Owner of Locast Submits Counter-Lawsuit Against NBC, CBS, ABS, and Fox

By Bill Toulas / September 28, 2019

Locast, the service of the non-profit called “Sports Fans Coalition New York” (SFCNY), and which offers re-transmissions of TV signals that come from various broadcasters, is accusing NBC, CBS, ABS, and Fox of trying to limit the freedom of access to their channels. In July, these four network giants submitted their lawsuit against Locast, accusing the non-profit of copyright law violations. The group asked the court to shut down Locast, as the latter had no re-transmission agreement with them. Locast, an experiment of attorney David Goodfriend, cites 17 U.S.C. 111(a)(5). of the Copyright Act which is a provision that exempts nonprofit organizations that don’t gain a commercial advantage or charge recipients anything beyond the cost of maintenance.

Locast is accusing the four entities of collusion, denying their allegations of being secretly supported by AT&T and Dish Networks. Locast is reaching the audience of 13 US markets, so it has an undoubtedly significant impact on the market right now. The service only accepts donations that help pay for its operation and maintenance and doesn’t charge users anything to allow access to the channel streams.

To further support their case and broaden their attacking spectrum, SFCNY accuses the four networks of failure to operate in the public interest, as they deliberately limit practical access to over-the-air signals by reducing their strength. This is done to force many to pay for video streaming services which make more money for these broadcasters. SFCNY characteristically says that the group of broadcasters is using transmitter equipment of lesser quality, intentionally degrading the quality of the signal, and limiting its reach. Moreover, and according to the lawsuit, the “big 4” convinced YouTube TV not to negotiate a collaboration agreement with Locast. YouTube TV executives were allegedly warned that if they do such a thing they would face repercussions.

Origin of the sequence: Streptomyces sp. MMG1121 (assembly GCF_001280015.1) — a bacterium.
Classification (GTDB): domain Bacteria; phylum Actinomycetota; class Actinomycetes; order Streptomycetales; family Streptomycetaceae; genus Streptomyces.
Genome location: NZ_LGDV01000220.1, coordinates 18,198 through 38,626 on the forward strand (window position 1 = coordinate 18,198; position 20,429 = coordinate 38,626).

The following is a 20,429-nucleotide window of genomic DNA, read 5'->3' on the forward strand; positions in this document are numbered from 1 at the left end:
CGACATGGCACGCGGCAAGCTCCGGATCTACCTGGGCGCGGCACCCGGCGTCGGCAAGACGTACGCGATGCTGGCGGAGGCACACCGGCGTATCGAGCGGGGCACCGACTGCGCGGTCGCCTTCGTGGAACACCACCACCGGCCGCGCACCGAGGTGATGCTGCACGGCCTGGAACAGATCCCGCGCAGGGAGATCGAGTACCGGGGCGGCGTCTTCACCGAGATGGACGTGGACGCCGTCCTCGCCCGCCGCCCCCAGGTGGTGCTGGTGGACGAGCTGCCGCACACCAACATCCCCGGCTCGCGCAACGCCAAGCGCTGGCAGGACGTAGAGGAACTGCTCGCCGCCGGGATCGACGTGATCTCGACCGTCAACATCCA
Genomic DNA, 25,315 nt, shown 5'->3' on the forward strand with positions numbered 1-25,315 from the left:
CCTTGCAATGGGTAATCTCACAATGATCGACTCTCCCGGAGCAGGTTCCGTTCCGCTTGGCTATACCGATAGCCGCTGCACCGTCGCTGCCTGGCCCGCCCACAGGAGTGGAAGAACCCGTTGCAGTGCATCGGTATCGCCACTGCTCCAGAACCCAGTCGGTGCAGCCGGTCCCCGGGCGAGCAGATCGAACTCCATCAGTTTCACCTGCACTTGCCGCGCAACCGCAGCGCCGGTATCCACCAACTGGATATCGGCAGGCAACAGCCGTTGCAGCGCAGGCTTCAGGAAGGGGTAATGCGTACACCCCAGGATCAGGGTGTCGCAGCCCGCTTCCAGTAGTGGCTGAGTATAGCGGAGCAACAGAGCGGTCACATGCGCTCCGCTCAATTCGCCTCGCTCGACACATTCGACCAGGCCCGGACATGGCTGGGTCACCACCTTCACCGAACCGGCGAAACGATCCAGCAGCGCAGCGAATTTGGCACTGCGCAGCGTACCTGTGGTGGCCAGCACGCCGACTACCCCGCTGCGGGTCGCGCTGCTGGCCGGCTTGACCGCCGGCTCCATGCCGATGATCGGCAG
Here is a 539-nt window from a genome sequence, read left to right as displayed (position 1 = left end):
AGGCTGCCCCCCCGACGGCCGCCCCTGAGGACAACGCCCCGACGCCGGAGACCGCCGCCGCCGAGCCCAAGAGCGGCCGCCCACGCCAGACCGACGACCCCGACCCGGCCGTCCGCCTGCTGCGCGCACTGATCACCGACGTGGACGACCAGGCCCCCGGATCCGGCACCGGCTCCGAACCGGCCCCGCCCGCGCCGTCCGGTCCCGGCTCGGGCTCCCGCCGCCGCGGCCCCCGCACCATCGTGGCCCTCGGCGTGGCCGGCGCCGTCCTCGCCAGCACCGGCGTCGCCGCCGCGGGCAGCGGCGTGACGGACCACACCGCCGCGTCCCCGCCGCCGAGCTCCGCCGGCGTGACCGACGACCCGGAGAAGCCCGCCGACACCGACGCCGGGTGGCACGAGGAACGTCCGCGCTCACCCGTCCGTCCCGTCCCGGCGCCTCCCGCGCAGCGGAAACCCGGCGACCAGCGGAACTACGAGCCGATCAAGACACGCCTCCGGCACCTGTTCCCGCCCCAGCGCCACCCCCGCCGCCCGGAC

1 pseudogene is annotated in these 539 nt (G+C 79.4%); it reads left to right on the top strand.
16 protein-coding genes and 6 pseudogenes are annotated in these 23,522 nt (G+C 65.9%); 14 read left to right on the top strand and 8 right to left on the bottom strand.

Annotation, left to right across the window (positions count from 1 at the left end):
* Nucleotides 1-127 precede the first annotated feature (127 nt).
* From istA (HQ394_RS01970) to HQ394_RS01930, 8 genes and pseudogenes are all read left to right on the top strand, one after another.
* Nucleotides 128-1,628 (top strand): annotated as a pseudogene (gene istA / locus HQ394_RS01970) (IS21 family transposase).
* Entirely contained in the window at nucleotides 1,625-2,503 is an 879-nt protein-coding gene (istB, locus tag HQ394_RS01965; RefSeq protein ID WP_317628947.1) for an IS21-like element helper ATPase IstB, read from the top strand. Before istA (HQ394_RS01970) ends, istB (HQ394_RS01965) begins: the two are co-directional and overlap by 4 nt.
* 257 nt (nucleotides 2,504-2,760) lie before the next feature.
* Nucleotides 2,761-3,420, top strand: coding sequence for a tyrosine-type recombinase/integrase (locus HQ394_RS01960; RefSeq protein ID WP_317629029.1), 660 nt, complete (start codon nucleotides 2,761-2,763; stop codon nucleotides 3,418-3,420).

The broadcasters responded to the accusations of conspiracy and violation of competition laws, as well as the request for an injunction and financial compensation. They see this counter-lawsuit as proof that Locast has no real answer to their original legal strike. They still maintain that Locast operates on pay-TV patrons like AT&T, and they trust that U.S. courts will look through the service’s fake “facade” and recognize the true nature of the non-profit, calling it “a creature of certain pay-TV interests with an entirely commercial agenda”.

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